Euler's Gem: The Polyhedron Formula and the Birth of Topology

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Princeton University Press, 8 mar. 2012 - 336 páginas
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Leonhard Euler's polyhedron formula describes the structure of many objects--from soccer balls and gemstones to Buckminster Fuller's buildings and giant all-carbon molecules. Yet Euler's formula is so simple it can be explained to a child. Euler's Gem tells the illuminating story of this indispensable mathematical idea.


From ancient Greek geometry to today's cutting-edge research, Euler's Gem celebrates the discovery of Euler's beloved polyhedron formula and its far-reaching impact on topology, the study of shapes. In 1750, Euler observed that any polyhedron composed of V vertices, E edges, and F faces satisfies the equation V-E+F=2. David Richeson tells how the Greeks missed the formula entirely; how Descartes almost discovered it but fell short; how nineteenth-century mathematicians widened the formula's scope in ways that Euler never envisioned by adapting it for use with doughnut shapes, smooth surfaces, and higher dimensional shapes; and how twentieth-century mathematicians discovered that every shape has its own Euler's formula. Using wonderful examples and numerous illustrations, Richeson presents the formula's many elegant and unexpected applications, such as showing why there is always some windless spot on earth, how to measure the acreage of a tree farm by counting trees, and how many crayons are needed to color any map.


Filled with a who's who of brilliant mathematicians who questioned, refined, and contributed to a remarkable theorem's development, Euler's Gem will fascinate every mathematics enthusiast.

 

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Reseña de usuario  - ztutz - LibraryThing

This book is a very well written and easy to read introduction to why topology exists. The central theme of the book is Euler's polyhedron formula, which is so simple that anyone who knows how to ... Leer reseña completa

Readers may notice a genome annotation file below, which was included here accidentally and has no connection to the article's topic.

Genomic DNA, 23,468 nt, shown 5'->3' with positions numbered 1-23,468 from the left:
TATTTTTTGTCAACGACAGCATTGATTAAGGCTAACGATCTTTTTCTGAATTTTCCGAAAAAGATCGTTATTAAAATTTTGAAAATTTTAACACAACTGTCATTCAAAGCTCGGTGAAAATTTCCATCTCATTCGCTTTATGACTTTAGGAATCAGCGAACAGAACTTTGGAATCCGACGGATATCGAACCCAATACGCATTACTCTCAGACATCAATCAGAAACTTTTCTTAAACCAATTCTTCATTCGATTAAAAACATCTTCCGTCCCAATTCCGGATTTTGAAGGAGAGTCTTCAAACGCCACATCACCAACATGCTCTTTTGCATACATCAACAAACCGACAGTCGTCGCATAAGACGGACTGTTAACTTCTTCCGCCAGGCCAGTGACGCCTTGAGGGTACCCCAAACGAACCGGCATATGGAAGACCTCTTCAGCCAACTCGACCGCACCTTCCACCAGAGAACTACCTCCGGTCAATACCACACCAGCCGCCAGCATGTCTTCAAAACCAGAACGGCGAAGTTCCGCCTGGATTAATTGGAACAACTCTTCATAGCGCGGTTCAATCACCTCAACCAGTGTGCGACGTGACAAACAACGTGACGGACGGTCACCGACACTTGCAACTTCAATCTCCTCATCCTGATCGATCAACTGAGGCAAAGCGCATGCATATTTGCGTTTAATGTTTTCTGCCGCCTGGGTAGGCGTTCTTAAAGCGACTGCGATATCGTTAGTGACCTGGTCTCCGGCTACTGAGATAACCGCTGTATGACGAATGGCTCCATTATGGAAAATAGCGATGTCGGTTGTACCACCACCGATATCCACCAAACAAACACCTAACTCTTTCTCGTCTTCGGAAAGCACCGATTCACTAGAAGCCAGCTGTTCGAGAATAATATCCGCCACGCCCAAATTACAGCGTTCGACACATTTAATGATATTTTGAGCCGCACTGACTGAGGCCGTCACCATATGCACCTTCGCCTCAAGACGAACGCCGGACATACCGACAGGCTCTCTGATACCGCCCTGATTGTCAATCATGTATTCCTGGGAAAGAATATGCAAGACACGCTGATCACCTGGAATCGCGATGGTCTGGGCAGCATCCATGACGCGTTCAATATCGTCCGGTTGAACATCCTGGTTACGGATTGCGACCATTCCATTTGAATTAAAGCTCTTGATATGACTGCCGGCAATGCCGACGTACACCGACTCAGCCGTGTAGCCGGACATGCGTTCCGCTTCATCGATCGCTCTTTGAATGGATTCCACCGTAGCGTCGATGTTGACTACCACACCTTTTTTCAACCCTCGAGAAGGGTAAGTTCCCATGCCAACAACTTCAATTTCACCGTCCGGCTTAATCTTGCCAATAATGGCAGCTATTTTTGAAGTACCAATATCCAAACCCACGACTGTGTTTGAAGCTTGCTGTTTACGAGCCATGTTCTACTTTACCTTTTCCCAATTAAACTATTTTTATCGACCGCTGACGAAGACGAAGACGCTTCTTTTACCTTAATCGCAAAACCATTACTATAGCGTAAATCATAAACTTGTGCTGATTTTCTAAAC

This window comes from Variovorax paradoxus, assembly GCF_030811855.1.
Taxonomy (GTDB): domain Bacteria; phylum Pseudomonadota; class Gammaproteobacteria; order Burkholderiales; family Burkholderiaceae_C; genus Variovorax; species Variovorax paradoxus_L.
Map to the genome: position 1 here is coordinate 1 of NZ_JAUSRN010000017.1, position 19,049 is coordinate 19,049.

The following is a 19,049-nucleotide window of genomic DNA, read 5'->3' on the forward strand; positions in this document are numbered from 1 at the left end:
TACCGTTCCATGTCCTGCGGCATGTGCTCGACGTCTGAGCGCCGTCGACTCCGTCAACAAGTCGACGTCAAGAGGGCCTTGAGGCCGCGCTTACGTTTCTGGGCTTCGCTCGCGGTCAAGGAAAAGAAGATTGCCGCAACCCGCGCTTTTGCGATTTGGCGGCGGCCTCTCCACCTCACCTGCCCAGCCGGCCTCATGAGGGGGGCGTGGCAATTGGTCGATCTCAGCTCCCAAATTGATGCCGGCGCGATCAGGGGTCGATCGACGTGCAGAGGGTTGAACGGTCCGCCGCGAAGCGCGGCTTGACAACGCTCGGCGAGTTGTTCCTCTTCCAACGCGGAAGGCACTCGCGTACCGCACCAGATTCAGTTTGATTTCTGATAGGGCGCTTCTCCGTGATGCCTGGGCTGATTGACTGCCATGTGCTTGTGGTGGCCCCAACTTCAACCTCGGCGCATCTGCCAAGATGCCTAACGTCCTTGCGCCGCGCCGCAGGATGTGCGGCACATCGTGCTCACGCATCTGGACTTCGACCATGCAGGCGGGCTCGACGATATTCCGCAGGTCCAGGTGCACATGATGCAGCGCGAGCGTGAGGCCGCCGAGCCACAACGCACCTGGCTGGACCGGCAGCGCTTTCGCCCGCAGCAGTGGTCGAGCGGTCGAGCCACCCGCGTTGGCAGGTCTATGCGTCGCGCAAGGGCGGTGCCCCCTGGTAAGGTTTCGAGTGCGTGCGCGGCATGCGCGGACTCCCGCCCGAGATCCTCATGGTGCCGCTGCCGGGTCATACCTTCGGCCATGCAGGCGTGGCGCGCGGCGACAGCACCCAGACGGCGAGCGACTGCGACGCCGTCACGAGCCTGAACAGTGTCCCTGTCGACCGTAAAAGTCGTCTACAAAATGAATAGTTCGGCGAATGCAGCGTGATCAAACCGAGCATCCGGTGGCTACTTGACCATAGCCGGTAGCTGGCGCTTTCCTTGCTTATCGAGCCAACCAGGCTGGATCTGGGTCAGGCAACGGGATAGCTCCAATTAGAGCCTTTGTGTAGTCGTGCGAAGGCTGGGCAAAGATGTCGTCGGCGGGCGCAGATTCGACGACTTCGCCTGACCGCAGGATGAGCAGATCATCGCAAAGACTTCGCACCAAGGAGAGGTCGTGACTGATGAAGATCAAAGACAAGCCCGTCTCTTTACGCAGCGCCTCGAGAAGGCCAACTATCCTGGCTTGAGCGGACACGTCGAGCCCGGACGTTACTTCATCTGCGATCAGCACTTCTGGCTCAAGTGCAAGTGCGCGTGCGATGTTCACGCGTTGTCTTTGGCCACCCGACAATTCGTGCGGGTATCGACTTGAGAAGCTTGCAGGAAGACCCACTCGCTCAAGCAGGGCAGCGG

Índice

Introduction
1
CHAPTER 1 Leonhard Euler and His Three Great Friends
10
CHAPTER 2 What Is a Polyhedron?
27
CHAPTER 3 The Five Perfect Bodies
31
CHAPTER 4 The Pythagorean Brotherhood and Platos Atomic Theory
36
CHAPTER 5 Euclid and His Elements
44
CHAPTER 6 Keplers Polyhedral Universe
51
CHAPTER 7 Eulers Gem
63
CHAPTER 17 Are They the Same or Are They Different?
173
CHAPTER 18 A Knotty Problem
186
CHAPTER 19 Combing the Hair on a Coconut
202
CHAPTER 20 When Topology Controls Geometry
219
CHAPTER 21 The Topology of Curvy Surfaces
231
CHAPTER 22 Navigating in n Dimensions
241
CHAPTER 23 Henri Poincaré and the Ascendance of Topology
253
The MillionDollar Question
265

CHAPTER 8 Platonic Solids Golf Balls Fullerenes and Geodesic Domes
75
CHAPTER 9 Scooped by Descartes?
81
CHAPTER 10 Legendre Gets It Right
87
CHAPTER 11 A Stroll through Königsberg
100
CHAPTER 12 Cauchys Flattened Polyhedra
112
CHAPTER 13 Planar Graphs Geoboards and Brussels Sprouts
119
CHAPTER 14 Its a Colorful World
130
CHAPTER 15 New Problems and New Proofs
145
CHAPTER 16 Rubber Sheets Hollow Doughnuts and Crazy Bottles
156
Acknowledgments
271
Build Your Own Polyhedra and Surfaces
273
Recommended Readings
283
Notes
287
References
295
Illustration Credits
309
Index
311
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Sobre el autor (2012)

David S. Richeson is associate professor of mathematics at Dickinson College.

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